U.S. Healthcare: Why it’s so expensiveby Denise Early on Aug. 29, 2011, under Health
My primary care physician has three employees to handle phone calls, set appointments, and check in patients. Those are the front desk duties of the office staff, but there is much more: Checking a person’s insurance coverage to determine the patient’s co-pay; Contacting insurance companies to get prior approval for tests and referrals; Resubmitting documentation to insurance companies that won’t pay a bill until they get one more piece of paper. The list goes on and on.
I always figured the way the American health care system works, with dozens of insurance companies requiring different paperwork and paying different fees for services rendered, was inefficient. But now there is a study that shows just how inefficient and expensive our convoluted system is.
A study published in the Health Affairs Journal says that American doctors pay out more than four times as much as Canadian doctors because American doctors must deal with dozens of insurance companies (and Medicare).
The study surveyed physicians and administrators in Ontario, Canada about time spent interacting with payers, and compared the results with a national companion survey in the United States.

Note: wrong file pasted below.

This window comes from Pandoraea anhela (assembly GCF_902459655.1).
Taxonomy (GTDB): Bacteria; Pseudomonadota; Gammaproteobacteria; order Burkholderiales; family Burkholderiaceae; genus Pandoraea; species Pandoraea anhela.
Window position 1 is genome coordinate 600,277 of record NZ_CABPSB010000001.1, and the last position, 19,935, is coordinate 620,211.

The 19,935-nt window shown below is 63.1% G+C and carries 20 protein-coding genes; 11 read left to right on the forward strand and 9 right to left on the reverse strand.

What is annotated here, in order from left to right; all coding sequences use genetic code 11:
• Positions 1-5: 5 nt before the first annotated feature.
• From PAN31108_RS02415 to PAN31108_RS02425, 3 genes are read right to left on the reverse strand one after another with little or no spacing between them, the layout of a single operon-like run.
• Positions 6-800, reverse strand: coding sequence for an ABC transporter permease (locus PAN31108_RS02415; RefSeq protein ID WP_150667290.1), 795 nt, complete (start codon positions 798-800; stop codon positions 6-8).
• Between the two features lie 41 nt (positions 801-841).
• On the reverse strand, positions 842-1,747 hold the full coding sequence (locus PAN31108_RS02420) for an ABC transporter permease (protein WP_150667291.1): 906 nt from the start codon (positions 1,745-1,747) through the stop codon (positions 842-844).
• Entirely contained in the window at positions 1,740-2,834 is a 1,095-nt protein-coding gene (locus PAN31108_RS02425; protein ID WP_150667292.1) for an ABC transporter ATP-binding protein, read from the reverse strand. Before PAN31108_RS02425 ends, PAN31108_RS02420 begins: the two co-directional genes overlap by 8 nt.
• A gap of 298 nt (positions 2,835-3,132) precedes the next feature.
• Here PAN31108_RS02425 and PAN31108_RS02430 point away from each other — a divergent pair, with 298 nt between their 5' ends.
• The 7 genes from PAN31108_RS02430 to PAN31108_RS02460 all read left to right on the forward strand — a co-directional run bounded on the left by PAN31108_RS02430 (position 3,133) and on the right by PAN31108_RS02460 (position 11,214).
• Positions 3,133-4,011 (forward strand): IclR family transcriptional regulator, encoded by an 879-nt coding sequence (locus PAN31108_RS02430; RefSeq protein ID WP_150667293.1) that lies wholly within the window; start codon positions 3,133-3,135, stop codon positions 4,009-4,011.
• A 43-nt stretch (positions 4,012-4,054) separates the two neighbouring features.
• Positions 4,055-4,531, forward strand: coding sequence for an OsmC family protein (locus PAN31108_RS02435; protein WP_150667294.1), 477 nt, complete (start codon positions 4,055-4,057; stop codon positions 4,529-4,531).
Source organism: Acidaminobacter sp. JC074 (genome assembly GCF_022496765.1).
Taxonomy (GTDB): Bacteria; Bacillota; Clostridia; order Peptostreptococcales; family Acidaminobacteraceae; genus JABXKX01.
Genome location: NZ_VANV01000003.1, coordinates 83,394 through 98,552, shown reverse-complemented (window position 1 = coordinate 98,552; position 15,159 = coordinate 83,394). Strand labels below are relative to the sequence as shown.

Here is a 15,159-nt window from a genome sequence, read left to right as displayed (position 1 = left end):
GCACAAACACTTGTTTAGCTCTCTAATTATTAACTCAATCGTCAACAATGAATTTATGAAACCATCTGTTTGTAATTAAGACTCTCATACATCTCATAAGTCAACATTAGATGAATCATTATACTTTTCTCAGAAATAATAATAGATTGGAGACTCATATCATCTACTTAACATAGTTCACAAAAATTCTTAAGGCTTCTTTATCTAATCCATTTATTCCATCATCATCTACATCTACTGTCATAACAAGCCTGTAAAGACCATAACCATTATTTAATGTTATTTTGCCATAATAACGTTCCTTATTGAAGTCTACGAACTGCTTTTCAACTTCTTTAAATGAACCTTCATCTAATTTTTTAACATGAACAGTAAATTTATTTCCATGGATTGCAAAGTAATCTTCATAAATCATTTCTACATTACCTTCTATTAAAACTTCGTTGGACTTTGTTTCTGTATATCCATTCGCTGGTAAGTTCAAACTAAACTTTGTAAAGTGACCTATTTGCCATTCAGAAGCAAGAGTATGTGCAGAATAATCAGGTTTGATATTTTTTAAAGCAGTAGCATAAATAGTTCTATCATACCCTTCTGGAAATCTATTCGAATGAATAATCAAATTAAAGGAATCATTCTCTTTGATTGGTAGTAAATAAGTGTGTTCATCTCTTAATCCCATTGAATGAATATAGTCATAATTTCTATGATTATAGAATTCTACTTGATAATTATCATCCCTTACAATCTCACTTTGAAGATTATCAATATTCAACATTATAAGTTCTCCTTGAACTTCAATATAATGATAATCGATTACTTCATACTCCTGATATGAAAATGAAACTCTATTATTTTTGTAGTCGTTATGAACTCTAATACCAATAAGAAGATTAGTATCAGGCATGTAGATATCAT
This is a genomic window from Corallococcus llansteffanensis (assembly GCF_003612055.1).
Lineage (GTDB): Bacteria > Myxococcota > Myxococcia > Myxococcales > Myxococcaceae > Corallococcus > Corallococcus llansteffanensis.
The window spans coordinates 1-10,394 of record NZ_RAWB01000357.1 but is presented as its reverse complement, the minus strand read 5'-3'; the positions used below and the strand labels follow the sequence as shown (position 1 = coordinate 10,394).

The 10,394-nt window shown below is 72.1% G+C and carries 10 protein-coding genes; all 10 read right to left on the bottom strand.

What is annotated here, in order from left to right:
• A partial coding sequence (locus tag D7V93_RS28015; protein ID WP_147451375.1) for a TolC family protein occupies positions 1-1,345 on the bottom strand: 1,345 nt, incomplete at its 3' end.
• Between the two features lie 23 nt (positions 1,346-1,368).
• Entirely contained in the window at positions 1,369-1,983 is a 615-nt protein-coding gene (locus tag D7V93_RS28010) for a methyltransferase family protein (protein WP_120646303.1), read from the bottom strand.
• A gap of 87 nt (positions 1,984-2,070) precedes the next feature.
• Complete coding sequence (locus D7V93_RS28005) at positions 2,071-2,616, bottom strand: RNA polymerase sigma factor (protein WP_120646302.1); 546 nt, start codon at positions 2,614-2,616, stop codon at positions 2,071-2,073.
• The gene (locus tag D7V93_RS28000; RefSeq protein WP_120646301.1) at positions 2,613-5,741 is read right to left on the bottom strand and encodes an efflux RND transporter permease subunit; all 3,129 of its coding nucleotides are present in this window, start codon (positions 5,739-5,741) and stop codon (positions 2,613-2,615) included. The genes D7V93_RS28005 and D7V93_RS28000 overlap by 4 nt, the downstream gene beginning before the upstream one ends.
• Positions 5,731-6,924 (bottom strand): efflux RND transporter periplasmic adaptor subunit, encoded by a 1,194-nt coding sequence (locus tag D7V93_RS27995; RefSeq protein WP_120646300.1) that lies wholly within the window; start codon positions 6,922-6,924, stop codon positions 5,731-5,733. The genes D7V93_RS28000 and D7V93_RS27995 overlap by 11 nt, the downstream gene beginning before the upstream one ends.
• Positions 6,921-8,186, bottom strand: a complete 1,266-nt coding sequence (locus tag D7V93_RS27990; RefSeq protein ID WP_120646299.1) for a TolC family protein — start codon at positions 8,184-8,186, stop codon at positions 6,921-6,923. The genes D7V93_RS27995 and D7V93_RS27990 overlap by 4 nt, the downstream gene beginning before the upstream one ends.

The findings: Physician practices in Ontario spent $22,205 per physician per year interacting with Canada’s single-payer agency—just 27 percent of the $82,975 per physician per year spent in the United States.
More findings: US nursing staff, including medical assistants, spent 20.6 hours per physician per week interacting with health plans—nearly ten times that of their Ontario counterparts.
Billions could be saved:
The study found that if US physicians had administrative costs similar to those of doctors in Ontario, the total savings would be approximately $27.6 billion per year.
Americans are told they have to pay more for their care, but I haven’t heard any talk about fixing the payment system for health care that is clearly inefficient and expensive. Why hasn’t this issue been addressed? Have the hundreds of insurance companies, each negotiating prices with doctors, kept health care costs from rising each year? The answer is clearly “no”, and the current system is clearly broken. So, before our government pushes more cost onto seniors and working people, why not fix the system?